Printing And Borrowing Always Ends Badly

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Assessment: Governments always want to believe that they will be able to disguise their imbalances with monetary debasement, but the effect is the opposite …

As more countries copy the Federal Reserve’s monetary policy without the global demand of the US dollar, financing trade and fiscal deficits printing a weakening currency, nations become more dependent on the US dollar.

Neither domestic nor international citizens demand local currency, and governments continue to build large fiscal and trade imbalances believing the magic money tree will solve everything.

“And I heard a voice in the midst of the four living creatures saying, “A [b]quart of wheat for a [c]denarius, and three quarts of barley for a denarius; and do not harm the oil and the wine.” Rev. 6:6

However, as confidence in their domestic currency collapses, global US dollar-denominated debt soars because very few investors want local currency risk and central banks need to build US dollar reserves to cushion the monetary debasement blow.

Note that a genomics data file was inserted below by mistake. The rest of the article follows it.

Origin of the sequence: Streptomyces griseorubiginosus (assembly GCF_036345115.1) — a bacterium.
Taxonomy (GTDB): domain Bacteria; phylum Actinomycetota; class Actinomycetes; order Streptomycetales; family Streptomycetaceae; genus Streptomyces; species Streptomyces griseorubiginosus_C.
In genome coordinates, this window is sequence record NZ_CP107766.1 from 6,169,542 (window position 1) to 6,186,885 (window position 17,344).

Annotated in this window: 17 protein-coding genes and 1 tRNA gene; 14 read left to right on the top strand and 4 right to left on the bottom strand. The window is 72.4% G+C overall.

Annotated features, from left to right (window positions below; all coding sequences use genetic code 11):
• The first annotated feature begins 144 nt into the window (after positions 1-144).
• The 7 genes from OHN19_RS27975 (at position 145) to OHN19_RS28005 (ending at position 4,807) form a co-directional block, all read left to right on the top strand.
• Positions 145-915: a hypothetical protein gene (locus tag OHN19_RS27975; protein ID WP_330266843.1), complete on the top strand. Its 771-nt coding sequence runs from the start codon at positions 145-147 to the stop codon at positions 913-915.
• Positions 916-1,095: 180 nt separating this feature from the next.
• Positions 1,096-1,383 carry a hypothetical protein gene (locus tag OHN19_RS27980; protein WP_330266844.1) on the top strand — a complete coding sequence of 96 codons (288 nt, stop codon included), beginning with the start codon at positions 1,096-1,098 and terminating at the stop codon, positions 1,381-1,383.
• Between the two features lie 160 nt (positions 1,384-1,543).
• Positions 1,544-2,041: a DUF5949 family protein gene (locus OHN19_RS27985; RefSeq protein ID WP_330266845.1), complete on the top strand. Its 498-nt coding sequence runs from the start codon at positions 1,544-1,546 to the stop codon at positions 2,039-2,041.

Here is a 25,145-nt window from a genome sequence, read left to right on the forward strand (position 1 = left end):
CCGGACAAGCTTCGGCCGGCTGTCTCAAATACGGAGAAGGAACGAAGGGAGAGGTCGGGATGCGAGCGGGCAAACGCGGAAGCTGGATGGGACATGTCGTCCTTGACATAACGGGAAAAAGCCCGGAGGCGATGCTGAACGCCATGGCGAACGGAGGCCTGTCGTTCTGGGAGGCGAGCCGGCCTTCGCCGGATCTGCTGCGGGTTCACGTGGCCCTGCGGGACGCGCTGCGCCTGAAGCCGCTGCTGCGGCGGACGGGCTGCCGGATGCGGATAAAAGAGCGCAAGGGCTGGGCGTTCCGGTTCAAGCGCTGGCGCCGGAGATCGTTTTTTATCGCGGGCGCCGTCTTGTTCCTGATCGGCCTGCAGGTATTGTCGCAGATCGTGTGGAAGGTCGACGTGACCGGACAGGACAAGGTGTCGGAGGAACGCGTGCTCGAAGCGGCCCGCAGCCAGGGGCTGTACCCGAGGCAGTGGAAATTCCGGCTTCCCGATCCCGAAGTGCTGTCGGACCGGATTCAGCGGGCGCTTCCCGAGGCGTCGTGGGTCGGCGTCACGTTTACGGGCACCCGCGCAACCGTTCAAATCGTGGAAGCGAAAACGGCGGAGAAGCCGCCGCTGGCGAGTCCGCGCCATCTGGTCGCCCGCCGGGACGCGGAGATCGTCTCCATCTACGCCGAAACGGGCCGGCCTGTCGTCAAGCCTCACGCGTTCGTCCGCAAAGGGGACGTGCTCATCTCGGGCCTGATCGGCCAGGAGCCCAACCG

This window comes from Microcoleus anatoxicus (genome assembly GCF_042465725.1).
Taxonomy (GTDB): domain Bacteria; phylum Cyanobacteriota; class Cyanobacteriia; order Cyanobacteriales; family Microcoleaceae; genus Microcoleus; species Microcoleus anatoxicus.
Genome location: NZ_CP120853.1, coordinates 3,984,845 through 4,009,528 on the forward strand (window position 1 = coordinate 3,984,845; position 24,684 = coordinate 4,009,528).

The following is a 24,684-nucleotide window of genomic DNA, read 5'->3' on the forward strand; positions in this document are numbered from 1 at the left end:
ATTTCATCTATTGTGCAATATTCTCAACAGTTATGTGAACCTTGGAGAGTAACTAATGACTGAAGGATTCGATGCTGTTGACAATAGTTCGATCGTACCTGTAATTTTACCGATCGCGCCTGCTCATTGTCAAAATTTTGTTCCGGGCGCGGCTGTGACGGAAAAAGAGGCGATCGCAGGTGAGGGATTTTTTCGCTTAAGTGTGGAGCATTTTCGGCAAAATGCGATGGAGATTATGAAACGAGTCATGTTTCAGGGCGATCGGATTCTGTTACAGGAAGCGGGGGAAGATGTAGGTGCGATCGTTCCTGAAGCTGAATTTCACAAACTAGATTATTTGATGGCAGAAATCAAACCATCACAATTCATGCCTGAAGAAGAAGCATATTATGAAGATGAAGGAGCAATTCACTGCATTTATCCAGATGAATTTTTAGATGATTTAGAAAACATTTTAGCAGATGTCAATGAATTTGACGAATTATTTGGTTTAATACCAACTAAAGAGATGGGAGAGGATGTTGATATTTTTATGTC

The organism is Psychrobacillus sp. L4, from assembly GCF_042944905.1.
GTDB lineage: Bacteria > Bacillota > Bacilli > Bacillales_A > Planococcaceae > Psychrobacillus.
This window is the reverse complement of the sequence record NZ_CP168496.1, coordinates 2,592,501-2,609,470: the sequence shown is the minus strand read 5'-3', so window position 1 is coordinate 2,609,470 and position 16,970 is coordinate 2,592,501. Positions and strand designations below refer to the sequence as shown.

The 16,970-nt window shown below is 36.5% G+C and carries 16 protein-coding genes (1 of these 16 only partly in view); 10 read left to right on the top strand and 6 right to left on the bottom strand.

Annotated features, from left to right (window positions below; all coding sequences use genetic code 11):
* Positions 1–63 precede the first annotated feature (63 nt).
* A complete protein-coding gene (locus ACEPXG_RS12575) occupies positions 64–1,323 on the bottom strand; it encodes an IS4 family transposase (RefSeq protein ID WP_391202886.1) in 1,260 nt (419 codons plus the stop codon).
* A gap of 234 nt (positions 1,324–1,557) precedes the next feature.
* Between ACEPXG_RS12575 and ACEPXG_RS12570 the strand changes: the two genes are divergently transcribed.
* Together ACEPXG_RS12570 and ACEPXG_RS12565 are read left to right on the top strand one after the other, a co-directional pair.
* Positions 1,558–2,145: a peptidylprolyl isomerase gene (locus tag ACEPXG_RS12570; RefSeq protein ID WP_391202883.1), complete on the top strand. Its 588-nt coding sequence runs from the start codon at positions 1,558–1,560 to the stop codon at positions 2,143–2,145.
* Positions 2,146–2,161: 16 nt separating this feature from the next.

Implementing aggressive so-called expansionary policies almost always backfires because the impact on growth of large spending plans is minimal, and the destruction of purchasing power of the currency rises.

Governments always want to believe that they will be able to disguise their imbalances with monetary debasement, but the effect is the opposite.

It is, therefore, no surprise that most global currencies have depreciated against the US dollar even in a year of high Federal reserve injections and commodity price rises. When a commodity exporting country sees its currency collapse despite rising exports, you know that -again- the myth of modern monetary theory has evaporated.

As the domestic economy and currency in countries like Brazil, Argentina or Turkey get worse, governments turn the blame to the International Monetary Fund.

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